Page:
Playing Music from Memory: Pt 1 of 3

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“Performing from memory indicates a deep understanding and internalization of the music,” says Michael Griffin in the first of his three-part series, Playing Music From Memory. Memorization, which leads to a more intimate connection with both music and audience, is a skill that can be learned.

Learning Strategies for Musical Success

For musicians, an ability to play from memory opens up the world of practising via the imagination, which grants freedom from notation. Performing from memory indicates a deep understanding and internalization of the music. Playing from memory involves performing a piece one has learned as a result of rehearsing with notation, to the point where notation is no longer required as a guide. Some musicians claim that memorization allows them to develop their expressive ideas more freely and to communicate those ideas more effectively. One study found that an audience with musical training rated memorised performances higher in terms of communicative ability. An audience feels a greater connection when notation and music stands are omitted, and when distractions such as page turning are not an issue.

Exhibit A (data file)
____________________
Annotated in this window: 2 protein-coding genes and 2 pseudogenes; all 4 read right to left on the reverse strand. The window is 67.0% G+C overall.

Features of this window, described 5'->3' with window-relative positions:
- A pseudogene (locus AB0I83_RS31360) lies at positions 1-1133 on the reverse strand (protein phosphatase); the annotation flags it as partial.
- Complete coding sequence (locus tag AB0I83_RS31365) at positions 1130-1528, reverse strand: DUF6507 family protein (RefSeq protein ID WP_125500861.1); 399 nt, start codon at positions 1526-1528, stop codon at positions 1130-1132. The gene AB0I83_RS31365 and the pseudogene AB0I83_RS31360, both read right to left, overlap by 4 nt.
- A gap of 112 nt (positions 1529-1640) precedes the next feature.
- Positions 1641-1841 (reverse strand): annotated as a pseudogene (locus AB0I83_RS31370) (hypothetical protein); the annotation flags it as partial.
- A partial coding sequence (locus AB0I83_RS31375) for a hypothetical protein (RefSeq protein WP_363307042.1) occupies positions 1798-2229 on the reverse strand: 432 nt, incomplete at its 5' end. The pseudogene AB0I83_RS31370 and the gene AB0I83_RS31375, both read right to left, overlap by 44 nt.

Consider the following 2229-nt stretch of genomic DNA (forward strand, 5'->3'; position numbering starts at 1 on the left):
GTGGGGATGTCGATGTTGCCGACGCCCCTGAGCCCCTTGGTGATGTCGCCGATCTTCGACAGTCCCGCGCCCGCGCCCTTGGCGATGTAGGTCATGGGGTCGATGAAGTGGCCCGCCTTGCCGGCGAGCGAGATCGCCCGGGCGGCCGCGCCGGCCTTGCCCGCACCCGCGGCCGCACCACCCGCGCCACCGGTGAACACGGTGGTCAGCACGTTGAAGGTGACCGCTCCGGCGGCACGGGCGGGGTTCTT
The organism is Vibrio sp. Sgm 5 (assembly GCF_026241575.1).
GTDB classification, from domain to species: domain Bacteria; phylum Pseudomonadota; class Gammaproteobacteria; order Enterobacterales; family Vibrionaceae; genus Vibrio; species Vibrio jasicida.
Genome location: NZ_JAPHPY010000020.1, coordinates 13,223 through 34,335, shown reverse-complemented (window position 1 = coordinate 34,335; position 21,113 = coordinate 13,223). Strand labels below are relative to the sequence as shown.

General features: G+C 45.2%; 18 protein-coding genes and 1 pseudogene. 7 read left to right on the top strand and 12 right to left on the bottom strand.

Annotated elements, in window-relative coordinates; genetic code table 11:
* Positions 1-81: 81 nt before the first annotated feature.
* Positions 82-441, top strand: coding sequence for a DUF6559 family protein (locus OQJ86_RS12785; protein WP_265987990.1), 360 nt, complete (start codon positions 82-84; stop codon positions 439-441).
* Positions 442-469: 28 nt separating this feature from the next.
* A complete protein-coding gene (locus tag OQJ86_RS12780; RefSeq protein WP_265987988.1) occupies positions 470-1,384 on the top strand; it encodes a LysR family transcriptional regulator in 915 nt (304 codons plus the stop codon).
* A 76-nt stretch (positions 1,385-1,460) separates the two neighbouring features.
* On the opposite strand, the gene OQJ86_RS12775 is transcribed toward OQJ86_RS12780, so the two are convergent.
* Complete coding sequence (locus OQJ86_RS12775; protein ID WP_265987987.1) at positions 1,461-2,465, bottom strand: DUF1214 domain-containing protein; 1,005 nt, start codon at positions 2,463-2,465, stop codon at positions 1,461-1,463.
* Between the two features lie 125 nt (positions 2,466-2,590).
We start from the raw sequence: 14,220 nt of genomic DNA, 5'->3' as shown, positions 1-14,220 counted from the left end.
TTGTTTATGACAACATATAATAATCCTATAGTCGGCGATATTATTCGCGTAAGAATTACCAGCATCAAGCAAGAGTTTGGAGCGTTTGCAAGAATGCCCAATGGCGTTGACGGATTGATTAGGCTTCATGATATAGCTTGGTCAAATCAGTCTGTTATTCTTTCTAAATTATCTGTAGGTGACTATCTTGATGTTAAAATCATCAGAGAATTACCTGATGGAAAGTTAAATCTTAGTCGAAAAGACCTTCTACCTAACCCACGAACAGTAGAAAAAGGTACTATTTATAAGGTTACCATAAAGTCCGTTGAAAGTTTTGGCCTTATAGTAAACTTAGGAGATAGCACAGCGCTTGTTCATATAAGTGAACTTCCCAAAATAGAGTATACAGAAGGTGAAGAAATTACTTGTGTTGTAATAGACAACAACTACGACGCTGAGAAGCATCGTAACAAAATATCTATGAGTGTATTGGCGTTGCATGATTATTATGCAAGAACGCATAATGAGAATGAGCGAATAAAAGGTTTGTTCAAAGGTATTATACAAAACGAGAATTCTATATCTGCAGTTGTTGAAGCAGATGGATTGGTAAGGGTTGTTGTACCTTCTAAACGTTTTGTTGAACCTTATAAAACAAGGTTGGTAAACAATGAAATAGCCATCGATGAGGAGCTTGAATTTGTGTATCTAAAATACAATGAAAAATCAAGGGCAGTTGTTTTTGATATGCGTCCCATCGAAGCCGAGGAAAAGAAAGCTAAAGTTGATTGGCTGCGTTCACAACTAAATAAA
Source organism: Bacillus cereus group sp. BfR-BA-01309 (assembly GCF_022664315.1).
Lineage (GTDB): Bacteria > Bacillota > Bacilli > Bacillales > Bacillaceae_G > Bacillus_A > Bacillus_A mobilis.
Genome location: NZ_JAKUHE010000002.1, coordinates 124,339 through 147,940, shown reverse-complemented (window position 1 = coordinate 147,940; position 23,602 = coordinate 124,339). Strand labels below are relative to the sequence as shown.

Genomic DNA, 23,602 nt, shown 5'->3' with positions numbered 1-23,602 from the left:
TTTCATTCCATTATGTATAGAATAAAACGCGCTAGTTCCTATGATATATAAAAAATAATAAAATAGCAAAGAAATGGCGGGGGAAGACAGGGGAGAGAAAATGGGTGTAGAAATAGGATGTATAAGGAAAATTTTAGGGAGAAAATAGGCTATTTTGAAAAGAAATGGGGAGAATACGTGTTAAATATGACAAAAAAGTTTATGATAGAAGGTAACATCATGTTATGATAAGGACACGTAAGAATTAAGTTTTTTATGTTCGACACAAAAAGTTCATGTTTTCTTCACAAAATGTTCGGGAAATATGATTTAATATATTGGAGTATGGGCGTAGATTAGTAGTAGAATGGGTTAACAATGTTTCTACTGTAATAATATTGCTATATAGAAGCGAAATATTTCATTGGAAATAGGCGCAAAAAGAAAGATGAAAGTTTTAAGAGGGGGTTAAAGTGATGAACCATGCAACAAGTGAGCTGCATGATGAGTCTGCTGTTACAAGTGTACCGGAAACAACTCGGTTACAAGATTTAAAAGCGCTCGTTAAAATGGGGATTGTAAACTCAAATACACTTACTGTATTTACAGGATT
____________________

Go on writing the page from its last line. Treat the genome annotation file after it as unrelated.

Playing from memory is a skill that should be encouraged during lesson time. Young musicians can start by memorizing easy pieces they like, as…

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